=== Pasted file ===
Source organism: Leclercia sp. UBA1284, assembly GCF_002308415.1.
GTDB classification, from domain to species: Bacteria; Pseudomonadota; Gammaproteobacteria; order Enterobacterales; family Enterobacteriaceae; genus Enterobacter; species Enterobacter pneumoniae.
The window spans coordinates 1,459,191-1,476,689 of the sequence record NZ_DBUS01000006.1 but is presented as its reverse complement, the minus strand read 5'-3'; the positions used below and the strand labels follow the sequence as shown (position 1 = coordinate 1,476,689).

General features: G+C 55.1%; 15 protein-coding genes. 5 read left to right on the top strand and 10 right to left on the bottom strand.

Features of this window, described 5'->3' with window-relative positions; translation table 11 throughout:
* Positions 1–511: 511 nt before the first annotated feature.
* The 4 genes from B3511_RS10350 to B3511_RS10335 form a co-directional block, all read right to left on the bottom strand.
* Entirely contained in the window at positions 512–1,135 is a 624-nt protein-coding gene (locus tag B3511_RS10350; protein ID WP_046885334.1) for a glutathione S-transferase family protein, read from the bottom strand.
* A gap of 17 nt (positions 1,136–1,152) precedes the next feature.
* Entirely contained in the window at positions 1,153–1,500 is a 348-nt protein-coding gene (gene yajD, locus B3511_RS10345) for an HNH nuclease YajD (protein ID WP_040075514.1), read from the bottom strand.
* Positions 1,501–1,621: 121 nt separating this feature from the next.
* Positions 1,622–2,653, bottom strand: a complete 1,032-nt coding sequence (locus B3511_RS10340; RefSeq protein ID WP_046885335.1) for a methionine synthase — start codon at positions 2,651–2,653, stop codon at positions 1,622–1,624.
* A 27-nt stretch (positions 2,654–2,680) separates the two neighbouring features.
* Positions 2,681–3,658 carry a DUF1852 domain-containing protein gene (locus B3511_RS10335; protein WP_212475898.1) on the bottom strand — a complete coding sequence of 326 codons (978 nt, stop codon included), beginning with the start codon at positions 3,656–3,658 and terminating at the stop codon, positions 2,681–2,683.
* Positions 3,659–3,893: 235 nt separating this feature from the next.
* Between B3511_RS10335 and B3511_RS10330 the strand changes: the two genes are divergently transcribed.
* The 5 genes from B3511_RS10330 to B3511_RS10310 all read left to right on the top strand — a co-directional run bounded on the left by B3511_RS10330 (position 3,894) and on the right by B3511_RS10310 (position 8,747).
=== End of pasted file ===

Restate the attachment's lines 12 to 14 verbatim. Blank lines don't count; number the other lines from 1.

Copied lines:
* Positions 1,622–2,653, bottom strand: a complete 1,032-nt coding sequence (locus B3511_RS10340; RefSeq protein ID WP_046885335.1) for a methionine synthase — start codon at positions 2,651–2,653, stop codon at positions 1,622–1,624.
* A 27-nt stretch (positions 2,654–2,680) separates the two neighbouring features.
* Positions 2,681–3,658 carry a DUF1852 domain-containing protein gene (locus B3511_RS10335; protein WP_212475898.1) on the bottom strand — a complete coding sequence of 326 codons (978 nt, stop codon included), beginning with the start codon at positions 3,656–3,658 and terminating at the stop codon, positions 2,681–2,683.